"The production was a sheer delight," said Michael Simmons after viewing the Young Ambassadors performance in Port Elizabeth, South Africa"from the moment it opened with the band and then to be bowled over by the energy, the costumes, the dancing and vibrant color and the most beautiful chorus work and the soloists who were of the highest standard and who could most definitely be on the Broadway stage."
Friday, Feb. 15, 7:30 p.m.
Livings Legends performs song and dance from the Latin American, Native American and Polynesian cultures. From the Hawaiian Hula to Mexican Fiesta dances to a Native American Pow Wow, Living Legends brings its audiences culturally-authentic choreography, costumes and music. Their show, "Seasons," is meant to reflect the cycle of civilization and the changing of seasons experienced by ancient cultures.
"Our show expresses to the audience the deep love we have for our ancestry and our cultures," said performer Tiana Bettinson. "What really impacts the audience and makes our show one to remember is the spirit of joy that comes in seeing all these cultures and history come together to make something truly beautiful."
Living Legends has performed throughout the United States and in more than 45 foreign countries. They have been featured on national TV in China, Eastern Europe and Latin America, and represented the United States at the 1992 World's Fair in Seville, Spain, and at the 1991 German-American Volksfest in Berlin.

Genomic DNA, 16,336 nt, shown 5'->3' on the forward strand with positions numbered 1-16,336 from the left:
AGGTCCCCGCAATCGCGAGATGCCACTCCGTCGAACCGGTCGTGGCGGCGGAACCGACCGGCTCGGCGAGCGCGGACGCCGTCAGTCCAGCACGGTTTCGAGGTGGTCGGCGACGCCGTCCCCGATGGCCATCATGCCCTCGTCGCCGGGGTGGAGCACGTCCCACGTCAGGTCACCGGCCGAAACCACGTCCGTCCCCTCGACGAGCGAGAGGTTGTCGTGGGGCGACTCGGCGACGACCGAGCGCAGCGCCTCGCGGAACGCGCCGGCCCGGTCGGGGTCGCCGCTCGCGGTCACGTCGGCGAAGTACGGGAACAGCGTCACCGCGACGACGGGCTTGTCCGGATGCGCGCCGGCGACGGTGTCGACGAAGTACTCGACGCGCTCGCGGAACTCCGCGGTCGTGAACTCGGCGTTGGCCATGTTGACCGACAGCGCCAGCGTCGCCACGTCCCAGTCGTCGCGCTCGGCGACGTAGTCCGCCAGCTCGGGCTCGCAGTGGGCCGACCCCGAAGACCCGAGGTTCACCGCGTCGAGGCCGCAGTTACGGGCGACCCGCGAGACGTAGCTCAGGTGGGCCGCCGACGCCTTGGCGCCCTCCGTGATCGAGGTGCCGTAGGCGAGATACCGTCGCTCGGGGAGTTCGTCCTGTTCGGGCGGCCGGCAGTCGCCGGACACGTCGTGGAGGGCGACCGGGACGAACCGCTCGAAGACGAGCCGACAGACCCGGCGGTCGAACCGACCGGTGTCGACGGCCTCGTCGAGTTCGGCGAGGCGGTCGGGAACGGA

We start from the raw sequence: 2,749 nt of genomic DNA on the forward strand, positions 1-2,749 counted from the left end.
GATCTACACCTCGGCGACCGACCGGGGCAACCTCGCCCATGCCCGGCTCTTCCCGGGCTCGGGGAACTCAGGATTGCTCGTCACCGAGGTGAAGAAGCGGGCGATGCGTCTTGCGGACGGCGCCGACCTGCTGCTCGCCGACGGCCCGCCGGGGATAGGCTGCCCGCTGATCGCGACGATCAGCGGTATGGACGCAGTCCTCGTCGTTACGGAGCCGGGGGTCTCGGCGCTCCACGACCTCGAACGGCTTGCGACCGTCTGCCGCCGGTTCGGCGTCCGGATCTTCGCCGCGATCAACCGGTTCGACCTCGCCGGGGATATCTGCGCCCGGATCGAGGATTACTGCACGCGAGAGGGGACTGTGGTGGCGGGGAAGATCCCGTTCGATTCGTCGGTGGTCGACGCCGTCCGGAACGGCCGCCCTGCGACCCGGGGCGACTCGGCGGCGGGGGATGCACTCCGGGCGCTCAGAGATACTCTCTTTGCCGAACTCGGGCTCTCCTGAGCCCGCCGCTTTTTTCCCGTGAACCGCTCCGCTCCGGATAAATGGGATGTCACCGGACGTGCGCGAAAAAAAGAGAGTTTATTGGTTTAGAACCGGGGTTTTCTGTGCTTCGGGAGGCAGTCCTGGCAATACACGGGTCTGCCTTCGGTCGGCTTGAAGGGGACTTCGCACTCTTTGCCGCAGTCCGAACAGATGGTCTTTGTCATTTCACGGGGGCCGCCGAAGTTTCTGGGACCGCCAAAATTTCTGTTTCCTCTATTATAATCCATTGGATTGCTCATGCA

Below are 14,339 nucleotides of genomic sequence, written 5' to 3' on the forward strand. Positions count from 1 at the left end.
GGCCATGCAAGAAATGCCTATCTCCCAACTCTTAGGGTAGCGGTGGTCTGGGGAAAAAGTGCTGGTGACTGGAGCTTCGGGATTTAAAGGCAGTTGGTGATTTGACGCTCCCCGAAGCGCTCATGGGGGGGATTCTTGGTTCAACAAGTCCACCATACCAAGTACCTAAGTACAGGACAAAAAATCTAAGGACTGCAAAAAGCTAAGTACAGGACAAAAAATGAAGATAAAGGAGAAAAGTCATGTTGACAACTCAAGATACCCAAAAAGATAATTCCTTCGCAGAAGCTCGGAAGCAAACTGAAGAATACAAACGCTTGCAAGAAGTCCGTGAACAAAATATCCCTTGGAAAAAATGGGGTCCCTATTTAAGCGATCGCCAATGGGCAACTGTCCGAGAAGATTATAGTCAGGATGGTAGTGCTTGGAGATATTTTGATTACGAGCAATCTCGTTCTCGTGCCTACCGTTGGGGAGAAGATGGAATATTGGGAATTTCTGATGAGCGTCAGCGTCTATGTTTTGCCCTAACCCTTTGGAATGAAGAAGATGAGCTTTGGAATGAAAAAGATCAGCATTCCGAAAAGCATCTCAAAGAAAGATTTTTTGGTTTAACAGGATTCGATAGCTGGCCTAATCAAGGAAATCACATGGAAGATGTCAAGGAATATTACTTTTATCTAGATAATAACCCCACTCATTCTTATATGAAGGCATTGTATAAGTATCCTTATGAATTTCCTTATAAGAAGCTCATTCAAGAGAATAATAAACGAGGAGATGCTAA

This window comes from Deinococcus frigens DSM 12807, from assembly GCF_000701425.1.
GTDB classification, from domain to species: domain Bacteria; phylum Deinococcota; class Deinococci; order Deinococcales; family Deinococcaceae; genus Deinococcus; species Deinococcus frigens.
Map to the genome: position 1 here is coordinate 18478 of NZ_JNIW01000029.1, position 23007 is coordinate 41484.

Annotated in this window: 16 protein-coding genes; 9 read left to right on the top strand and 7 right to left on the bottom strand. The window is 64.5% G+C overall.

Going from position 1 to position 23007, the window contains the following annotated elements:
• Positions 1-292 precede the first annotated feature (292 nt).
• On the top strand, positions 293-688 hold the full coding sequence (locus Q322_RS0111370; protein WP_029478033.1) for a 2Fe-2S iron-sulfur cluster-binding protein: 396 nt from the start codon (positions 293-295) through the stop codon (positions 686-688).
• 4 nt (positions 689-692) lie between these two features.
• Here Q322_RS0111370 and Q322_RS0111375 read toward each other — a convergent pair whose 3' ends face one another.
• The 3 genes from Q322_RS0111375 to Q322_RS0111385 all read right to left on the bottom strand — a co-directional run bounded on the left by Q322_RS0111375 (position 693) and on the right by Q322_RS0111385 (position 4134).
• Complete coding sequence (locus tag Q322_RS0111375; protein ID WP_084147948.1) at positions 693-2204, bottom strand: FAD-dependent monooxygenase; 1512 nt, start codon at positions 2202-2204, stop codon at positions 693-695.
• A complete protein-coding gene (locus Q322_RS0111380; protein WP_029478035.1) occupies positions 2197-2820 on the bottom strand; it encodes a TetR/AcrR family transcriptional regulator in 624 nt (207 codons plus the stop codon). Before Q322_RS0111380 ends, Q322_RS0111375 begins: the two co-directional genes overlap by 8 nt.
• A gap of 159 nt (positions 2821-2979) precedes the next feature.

"It was an outstanding display of talent, dedication and pageantry," said Ralph Stewart after watching their show in Port Orchard, Wash. "We were impressed by the obvious amount of time, effort and money that went into this show. ... It was not only entertaining but educational and thought- provoking as well. Thank you for this opportunity of enlightenment."
Saturday, Feb. 16, 2 p.m. (matinee) and 7:30 p.m.
Men's Chorus, at 190 voices, is one of the largest and most popular men's choirs in the Unites States. Conducted by Rosalind Hall, a graduate of the Royal Academy of Music, the choir's concerts range from Gregorian chants to spirituals to fully choreographed popular music. Men's Chorus has released eight albums, including "Awake My Soul" and "Shout with Glory," two of the choir's most popular albums that were re-released in 2009 through Deseret Book.
"That many clean-cut young men in navy blue blazers is a sight in itself," said Laurie Williams Sowby of the Daily Herald. "And it's not just the sound they make, powerful though it is and of such high quality that their chords resound in memory long after the concert's over."
Tickets are required for this event. There is a limit of 10 tickets per order.
Tickets can be obtained over the Internet or by calling 801-570-0080 (locally) or toll-free 1-866-537-8457 (1-866-LDS-TIKS).
Based on availability, tickets can be obtained in person at the ticket office located at door four of the Conference Center. The ticket office is open from 10 a.m. to 5 p.m. Monday through Friday.
Evening performance and matinee performance tickets are $10.
There is a $1.50 convenience fee added to the cost of each ticket purchased over the Internet.